Television critics responded negatively to Cuoco's performance as Billie. Wiebe was critical of Cuoco's acting, specifically in the series finale,[49] and Robinson argued that Cuoco did not provide a strong representation of her character and was over-exaggerated in her performance.[48] Jon Langmead of PopMatters viewed Cuoco as unable to "generate any kind of life with her character" and found that her "awkward presence and acting call[ed] attention to the show’s weaknesses when in the past, the cast was able to distract from them".[53] Demain responded negatively to the introduction of Cuoco during his recap on her first appearance in the series.[54]

Critics have commented that Billie was a sign of the show's declining quality. Christy and Billie were identified as one of the eight things that derailed the series by Armitage, who called them "the gruesome twosome".[50] SpoilerTV's Gavin Hetherington opined that the Jenkins sisters were disappointing villains for the show's final season compared to Gideon (Gildart Jackson) and Zankou (Oded Fehr) from season six and season seven respectively.[55] Langmead regarded the familial relationship between Billie and Christy as weaker than those already explored by the show.[53]

References[edit]

Citations[edit]

  1. ^ Gallagher & Ruditis & Ungerfeider (2006): p. 228
  2. ^ a b Gallagher & Ruditis & Ungerfeider (2006): p. 230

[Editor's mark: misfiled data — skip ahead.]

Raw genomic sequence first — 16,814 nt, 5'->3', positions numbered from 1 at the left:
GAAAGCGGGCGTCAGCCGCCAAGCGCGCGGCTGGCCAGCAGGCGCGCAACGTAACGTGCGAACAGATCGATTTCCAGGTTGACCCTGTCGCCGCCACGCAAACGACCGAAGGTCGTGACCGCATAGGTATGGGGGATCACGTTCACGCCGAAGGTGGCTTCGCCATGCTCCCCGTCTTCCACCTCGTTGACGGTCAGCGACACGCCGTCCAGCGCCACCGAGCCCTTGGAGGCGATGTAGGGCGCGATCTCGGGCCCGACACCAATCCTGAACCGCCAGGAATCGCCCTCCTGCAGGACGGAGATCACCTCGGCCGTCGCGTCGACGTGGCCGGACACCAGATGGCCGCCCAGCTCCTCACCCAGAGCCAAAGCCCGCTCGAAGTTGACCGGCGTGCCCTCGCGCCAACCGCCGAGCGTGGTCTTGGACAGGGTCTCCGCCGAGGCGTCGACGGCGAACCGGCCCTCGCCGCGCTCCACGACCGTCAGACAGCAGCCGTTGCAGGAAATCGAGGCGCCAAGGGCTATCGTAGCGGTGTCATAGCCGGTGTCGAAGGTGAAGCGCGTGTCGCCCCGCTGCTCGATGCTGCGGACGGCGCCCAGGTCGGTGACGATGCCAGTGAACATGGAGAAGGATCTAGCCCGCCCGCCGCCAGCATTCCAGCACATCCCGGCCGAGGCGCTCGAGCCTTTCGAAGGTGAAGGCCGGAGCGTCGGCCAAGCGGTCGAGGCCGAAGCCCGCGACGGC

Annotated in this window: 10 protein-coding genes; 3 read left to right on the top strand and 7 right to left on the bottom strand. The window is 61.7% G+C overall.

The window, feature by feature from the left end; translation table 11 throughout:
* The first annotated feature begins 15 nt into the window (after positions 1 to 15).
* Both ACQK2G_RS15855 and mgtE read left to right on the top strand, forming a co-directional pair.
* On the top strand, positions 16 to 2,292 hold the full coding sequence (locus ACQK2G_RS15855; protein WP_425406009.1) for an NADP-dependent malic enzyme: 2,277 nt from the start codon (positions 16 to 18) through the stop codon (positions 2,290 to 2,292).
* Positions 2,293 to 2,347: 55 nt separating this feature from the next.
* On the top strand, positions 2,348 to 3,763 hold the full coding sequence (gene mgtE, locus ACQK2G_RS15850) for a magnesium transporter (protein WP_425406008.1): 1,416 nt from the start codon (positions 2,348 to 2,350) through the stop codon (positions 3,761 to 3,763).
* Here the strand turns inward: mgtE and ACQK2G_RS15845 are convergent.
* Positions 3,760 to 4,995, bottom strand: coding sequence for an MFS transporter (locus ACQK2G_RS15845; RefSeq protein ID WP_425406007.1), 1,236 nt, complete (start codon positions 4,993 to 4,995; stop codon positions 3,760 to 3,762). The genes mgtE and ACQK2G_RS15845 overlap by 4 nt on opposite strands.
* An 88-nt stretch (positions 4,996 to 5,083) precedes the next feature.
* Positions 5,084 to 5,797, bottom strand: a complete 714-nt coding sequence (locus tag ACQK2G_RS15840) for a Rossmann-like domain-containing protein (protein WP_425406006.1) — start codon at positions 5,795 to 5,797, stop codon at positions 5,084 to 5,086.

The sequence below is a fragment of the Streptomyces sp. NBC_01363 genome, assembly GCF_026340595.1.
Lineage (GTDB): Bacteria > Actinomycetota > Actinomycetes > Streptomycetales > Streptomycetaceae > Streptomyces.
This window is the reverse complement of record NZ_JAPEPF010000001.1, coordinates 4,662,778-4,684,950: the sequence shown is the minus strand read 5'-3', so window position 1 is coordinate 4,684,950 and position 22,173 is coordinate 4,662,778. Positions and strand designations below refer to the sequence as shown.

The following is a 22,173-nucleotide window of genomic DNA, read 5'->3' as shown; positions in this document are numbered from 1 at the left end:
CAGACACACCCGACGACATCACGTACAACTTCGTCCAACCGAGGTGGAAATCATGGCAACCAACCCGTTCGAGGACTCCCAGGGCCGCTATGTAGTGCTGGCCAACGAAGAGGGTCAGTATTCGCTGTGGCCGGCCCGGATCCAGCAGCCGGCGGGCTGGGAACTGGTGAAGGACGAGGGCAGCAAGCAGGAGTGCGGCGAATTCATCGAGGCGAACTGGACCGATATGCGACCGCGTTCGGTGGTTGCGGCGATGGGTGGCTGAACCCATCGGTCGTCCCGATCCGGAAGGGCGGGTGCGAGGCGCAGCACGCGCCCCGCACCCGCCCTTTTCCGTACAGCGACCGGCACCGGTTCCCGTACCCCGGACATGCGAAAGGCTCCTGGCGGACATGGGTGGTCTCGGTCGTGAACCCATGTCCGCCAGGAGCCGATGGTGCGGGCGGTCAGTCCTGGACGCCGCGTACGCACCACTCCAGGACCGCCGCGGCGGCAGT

3. ^ Swift, Andy (May 20, 2016). "Charmed 10 Years Later: Showrunner Talks Prue's Death, Phoebe's Tragic Love, Billie's Rumored Spinoff and More". TVLine. Archived from the original on July 22, 2016.
  4. ^ a b c d "Kaley Cuoco simply flipped for 'Charmed'". The Augusta Chronicle. January 25, 2006. Archived from the original on June 12, 2016.
  5. ^ Mitovich, Matt Webb (January 20, 2006). "Charmed Hits a (Final?) Milestone". TV Guide. Archived from the original on June 19, 2016.
  6. ^ Holland, Lila (June 30, 2005). "Charmed hires Kaley Cuoco as witch-in-training". TV.com. Archived from the original on June 12, 2016.
  7. ^ a b Gallagher & Ruditis & Ungerfeider (2006): p. 280
  8. ^ "Marnette Patterson – Simply Charming". Starry Constellation Magazine. January 17, 2014. Archived from the original on June 13, 2016.
  9. ^ Veitch, Kristin (January 27, 2006). "Was the Bachelor's Pick Outed? Who'll Survive the CW? And What's with Those Desperate Rumors". E! News. NBCUniversal Cable. Archived from the original on February 4, 2006.
  10. ^ "Charmed Cast Blasts WB". SyFy. March 31, 2006. Archived from the original on February 6, 2008.
  11. ^ Rickman (2012)
  12. ^ Gallagher & Ruditis & Ungerfeider (2006): p. 281
  13. ^ a b Brad Kern, Kaley Cuoco, James L. Conway (2007). Commentary for Charmed episode "Still Charmed & Kicking" (DVD). United States: Paramount.